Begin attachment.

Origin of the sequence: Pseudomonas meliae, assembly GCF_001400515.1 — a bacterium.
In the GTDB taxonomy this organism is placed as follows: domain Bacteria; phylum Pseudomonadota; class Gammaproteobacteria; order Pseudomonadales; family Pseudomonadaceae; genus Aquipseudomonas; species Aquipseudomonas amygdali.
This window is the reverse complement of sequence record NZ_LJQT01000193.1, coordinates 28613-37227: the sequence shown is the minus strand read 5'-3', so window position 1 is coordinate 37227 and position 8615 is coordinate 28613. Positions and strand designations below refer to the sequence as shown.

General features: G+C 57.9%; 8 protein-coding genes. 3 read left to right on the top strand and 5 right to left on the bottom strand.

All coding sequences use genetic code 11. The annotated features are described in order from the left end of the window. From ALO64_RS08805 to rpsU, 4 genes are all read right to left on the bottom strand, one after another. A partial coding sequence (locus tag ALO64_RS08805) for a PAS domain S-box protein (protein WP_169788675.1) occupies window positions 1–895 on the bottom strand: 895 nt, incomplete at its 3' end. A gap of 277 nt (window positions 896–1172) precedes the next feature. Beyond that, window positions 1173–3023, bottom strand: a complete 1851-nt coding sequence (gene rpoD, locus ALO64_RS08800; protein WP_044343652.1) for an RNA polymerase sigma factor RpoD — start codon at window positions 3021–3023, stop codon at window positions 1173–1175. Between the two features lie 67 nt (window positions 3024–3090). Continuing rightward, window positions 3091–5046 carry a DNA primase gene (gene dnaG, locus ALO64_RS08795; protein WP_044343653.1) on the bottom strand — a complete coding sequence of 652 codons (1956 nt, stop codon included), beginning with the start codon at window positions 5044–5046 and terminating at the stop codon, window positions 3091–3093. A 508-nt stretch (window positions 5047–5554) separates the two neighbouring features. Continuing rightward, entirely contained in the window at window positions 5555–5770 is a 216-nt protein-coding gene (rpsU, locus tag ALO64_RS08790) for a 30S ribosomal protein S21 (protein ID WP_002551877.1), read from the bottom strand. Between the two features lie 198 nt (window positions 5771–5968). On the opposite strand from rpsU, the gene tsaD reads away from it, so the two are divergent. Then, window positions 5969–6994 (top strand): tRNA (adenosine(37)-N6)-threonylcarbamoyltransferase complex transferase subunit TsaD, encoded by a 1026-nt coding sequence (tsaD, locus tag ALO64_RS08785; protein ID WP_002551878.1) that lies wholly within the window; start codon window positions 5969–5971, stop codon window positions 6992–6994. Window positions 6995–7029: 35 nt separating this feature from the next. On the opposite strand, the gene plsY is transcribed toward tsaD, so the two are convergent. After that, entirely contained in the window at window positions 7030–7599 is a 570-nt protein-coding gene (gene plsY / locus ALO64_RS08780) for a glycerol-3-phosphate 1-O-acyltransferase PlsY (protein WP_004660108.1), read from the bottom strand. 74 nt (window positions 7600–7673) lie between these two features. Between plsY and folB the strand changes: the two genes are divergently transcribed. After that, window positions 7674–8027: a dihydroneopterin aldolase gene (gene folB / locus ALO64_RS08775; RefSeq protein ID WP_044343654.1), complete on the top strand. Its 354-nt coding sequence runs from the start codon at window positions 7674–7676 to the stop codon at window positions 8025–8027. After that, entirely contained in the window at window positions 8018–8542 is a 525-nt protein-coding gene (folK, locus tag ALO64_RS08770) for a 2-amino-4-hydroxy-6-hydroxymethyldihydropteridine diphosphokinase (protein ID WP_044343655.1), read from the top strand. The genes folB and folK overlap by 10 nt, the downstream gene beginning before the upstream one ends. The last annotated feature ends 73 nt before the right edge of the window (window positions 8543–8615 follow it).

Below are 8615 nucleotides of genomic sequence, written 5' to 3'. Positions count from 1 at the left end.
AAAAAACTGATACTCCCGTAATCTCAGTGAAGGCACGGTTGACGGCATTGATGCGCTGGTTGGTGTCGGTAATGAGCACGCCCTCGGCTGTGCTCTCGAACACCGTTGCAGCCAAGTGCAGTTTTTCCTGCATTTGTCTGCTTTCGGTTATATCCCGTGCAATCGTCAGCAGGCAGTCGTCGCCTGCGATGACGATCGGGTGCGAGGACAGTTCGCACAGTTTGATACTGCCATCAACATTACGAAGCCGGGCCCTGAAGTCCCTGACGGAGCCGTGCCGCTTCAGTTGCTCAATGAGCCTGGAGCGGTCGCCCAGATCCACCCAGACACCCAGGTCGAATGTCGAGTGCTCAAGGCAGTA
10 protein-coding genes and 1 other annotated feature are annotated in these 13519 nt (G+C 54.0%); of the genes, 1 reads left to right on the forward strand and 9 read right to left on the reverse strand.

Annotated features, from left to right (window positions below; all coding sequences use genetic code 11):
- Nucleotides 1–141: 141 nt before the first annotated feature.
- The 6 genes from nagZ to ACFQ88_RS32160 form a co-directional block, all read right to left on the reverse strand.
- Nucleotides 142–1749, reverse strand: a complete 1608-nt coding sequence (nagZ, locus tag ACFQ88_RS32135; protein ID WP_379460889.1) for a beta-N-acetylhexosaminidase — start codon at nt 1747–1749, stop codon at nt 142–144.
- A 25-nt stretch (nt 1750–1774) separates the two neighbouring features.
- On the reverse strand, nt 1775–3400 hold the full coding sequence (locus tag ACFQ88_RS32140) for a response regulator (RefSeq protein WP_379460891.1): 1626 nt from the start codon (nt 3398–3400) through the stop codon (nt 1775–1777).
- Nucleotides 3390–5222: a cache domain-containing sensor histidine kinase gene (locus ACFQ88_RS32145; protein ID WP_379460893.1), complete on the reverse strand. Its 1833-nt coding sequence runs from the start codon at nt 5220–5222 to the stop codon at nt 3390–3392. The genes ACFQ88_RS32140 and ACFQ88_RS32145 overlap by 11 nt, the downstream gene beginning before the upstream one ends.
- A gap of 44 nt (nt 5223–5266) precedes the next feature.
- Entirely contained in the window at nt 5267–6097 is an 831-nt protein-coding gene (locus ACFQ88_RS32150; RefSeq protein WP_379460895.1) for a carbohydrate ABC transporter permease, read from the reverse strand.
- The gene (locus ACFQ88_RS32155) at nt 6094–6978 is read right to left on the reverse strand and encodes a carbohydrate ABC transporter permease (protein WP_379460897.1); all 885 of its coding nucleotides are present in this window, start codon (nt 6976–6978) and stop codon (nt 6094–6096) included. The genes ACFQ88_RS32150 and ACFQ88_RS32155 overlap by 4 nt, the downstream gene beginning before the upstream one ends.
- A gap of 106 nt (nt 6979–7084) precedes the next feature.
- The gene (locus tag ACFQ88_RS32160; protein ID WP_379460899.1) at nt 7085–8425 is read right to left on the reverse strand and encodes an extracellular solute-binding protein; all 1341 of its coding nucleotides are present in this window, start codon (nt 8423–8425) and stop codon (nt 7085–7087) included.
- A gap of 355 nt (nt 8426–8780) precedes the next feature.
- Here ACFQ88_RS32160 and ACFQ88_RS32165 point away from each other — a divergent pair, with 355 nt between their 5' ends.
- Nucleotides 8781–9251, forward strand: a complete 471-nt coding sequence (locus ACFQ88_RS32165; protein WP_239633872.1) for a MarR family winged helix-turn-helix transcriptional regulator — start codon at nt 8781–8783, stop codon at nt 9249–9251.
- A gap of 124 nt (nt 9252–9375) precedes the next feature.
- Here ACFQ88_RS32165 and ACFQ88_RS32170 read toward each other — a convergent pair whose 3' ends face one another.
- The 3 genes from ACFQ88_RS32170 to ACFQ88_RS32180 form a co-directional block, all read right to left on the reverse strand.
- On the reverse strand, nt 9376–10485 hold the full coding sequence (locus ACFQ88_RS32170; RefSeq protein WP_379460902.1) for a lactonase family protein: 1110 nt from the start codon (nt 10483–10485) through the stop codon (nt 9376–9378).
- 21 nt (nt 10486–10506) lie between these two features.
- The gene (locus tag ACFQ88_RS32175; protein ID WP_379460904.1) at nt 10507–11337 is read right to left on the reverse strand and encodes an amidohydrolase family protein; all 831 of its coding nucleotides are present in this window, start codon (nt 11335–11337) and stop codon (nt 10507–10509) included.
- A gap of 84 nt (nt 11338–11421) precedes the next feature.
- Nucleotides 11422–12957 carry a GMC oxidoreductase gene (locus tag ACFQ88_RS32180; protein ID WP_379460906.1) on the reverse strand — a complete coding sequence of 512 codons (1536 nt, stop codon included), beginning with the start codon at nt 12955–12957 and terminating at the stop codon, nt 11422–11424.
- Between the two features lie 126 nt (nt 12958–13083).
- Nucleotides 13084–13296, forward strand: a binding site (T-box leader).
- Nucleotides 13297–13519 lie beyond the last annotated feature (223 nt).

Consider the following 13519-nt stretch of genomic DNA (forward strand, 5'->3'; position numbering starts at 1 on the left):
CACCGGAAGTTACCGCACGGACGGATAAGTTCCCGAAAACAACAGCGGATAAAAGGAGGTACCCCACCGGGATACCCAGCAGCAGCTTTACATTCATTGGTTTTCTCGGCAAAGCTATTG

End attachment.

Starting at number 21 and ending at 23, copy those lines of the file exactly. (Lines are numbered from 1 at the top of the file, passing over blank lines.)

- A gap of 355 nt (nt 8426–8780) precedes the next feature.
- Here ACFQ88_RS32160 and ACFQ88_RS32165 point away from each other — a divergent pair, with 355 nt between their 5' ends.
- Nucleotides 8781–9251, forward strand: a complete 471-nt coding sequence (locus ACFQ88_RS32165; protein WP_239633872.1) for a MarR family winged helix-turn-helix transcriptional regulator — start codon at nt 8781–8783, stop codon at nt 9249–9251.